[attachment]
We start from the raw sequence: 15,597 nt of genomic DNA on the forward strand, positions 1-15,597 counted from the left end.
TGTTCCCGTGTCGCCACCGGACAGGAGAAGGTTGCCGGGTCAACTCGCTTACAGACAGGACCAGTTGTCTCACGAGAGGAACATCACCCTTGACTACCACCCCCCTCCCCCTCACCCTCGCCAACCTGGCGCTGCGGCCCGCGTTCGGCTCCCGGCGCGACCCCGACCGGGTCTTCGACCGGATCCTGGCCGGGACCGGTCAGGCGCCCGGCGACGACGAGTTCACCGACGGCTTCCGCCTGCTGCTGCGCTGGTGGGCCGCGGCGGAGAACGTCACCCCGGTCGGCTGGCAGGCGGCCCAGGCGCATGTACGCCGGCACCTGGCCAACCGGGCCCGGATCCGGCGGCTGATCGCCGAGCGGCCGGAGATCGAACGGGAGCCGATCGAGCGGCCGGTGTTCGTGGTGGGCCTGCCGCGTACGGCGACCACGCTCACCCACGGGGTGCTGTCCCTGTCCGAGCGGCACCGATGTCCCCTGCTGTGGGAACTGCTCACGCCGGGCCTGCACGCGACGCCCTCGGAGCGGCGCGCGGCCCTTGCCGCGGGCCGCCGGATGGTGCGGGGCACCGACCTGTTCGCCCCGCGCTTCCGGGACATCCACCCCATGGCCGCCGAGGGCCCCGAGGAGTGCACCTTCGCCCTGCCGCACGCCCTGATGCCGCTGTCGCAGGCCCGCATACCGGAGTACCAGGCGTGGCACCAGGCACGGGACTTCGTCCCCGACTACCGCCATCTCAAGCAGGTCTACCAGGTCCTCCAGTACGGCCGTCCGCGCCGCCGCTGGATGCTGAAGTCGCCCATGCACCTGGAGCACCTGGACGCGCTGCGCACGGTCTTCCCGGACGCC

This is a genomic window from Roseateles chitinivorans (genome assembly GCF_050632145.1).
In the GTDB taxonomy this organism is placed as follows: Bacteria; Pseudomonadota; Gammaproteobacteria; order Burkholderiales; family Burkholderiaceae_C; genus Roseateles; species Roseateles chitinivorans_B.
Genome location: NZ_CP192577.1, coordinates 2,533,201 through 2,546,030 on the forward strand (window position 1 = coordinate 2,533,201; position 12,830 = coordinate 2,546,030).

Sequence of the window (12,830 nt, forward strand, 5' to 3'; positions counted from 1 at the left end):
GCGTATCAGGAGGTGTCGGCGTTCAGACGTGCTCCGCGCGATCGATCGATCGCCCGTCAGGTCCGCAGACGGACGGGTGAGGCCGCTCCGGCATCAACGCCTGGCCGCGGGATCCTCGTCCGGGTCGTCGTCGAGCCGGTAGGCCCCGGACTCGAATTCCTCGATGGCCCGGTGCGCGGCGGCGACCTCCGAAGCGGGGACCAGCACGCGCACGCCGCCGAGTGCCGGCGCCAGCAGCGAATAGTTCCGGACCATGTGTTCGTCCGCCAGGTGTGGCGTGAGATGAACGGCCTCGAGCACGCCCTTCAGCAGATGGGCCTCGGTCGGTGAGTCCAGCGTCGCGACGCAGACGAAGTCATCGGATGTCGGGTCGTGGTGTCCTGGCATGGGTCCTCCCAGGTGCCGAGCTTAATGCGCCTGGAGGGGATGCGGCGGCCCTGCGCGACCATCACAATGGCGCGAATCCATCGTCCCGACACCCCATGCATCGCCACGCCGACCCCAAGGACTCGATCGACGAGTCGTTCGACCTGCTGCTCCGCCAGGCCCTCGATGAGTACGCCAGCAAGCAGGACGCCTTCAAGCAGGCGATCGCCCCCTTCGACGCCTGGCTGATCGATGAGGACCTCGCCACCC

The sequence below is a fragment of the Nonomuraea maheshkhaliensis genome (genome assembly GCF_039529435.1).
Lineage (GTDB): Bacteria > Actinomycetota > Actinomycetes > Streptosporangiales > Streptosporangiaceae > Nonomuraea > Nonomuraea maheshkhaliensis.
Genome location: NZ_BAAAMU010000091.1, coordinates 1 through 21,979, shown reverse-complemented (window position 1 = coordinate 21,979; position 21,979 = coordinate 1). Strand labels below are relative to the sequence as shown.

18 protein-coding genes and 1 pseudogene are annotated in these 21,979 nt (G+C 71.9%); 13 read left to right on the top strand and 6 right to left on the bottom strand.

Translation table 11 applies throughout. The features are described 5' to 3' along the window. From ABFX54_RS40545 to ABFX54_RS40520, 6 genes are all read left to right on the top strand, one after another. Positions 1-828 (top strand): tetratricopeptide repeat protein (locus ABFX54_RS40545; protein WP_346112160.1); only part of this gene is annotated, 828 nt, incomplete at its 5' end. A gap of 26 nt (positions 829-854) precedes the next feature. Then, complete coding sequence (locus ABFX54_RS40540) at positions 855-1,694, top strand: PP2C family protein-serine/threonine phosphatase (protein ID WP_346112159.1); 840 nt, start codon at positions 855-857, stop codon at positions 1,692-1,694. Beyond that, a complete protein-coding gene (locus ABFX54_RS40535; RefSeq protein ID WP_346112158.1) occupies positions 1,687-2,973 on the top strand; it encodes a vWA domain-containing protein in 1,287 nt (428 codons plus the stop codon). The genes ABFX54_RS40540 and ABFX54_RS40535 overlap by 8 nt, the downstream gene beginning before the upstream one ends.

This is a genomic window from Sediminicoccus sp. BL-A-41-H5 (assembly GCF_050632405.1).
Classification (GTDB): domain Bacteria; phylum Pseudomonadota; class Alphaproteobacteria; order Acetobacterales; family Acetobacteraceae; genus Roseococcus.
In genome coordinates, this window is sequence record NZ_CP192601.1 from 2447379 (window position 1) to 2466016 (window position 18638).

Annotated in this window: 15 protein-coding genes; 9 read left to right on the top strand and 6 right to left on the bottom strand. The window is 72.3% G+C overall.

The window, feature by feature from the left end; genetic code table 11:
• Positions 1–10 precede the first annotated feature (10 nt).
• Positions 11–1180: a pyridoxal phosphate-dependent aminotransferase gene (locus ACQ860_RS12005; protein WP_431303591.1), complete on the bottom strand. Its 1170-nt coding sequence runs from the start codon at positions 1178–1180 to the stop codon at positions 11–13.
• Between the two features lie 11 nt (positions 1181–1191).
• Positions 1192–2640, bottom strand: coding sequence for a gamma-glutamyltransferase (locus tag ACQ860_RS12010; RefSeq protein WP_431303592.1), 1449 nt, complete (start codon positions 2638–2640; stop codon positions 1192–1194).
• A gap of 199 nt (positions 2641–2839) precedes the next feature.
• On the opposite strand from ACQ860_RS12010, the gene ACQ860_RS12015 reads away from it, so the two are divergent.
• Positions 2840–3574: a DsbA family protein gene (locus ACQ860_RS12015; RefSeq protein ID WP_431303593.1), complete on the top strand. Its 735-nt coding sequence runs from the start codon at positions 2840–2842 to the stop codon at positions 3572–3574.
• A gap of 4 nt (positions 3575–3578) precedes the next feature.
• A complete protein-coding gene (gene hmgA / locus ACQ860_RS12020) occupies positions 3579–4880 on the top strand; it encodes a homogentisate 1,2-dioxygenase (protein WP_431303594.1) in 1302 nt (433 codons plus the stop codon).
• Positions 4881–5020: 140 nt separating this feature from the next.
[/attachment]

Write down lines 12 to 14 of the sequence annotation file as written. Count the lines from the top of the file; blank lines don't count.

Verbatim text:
Translation table 11 applies throughout. The features are described 5' to 3' along the window. From ABFX54_RS40545 to ABFX54_RS40520, 6 genes are all read left to right on the top strand, one after another. Positions 1-828 (top strand): tetratricopeptide repeat protein (locus ABFX54_RS40545; protein WP_346112160.1); only part of this gene is annotated, 828 nt, incomplete at its 5' end. A gap of 26 nt (positions 829-854) precedes the next feature. Then, complete coding sequence (locus ABFX54_RS40540) at positions 855-1,694, top strand: PP2C family protein-serine/threonine phosphatase (protein ID WP_346112159.1); 840 nt, start codon at positions 855-857, stop codon at positions 1,692-1,694. Beyond that, a complete protein-coding gene (locus ABFX54_RS40535; RefSeq protein ID WP_346112158.1) occupies positions 1,687-2,973 on the top strand; it encodes a vWA domain-containing protein in 1,287 nt (428 codons plus the stop codon). The genes ABFX54_RS40540 and ABFX54_RS40535 overlap by 8 nt, the downstream gene beginning before the upstream one ends.

This is a genomic window from Sediminicoccus sp. BL-A-41-H5 (assembly GCF_050632405.1).
Classification (GTDB): domain Bacteria; phylum Pseudomonadota; class Alphaproteobacteria; order Acetobacterales; family Acetobacteraceae; genus Roseococcus.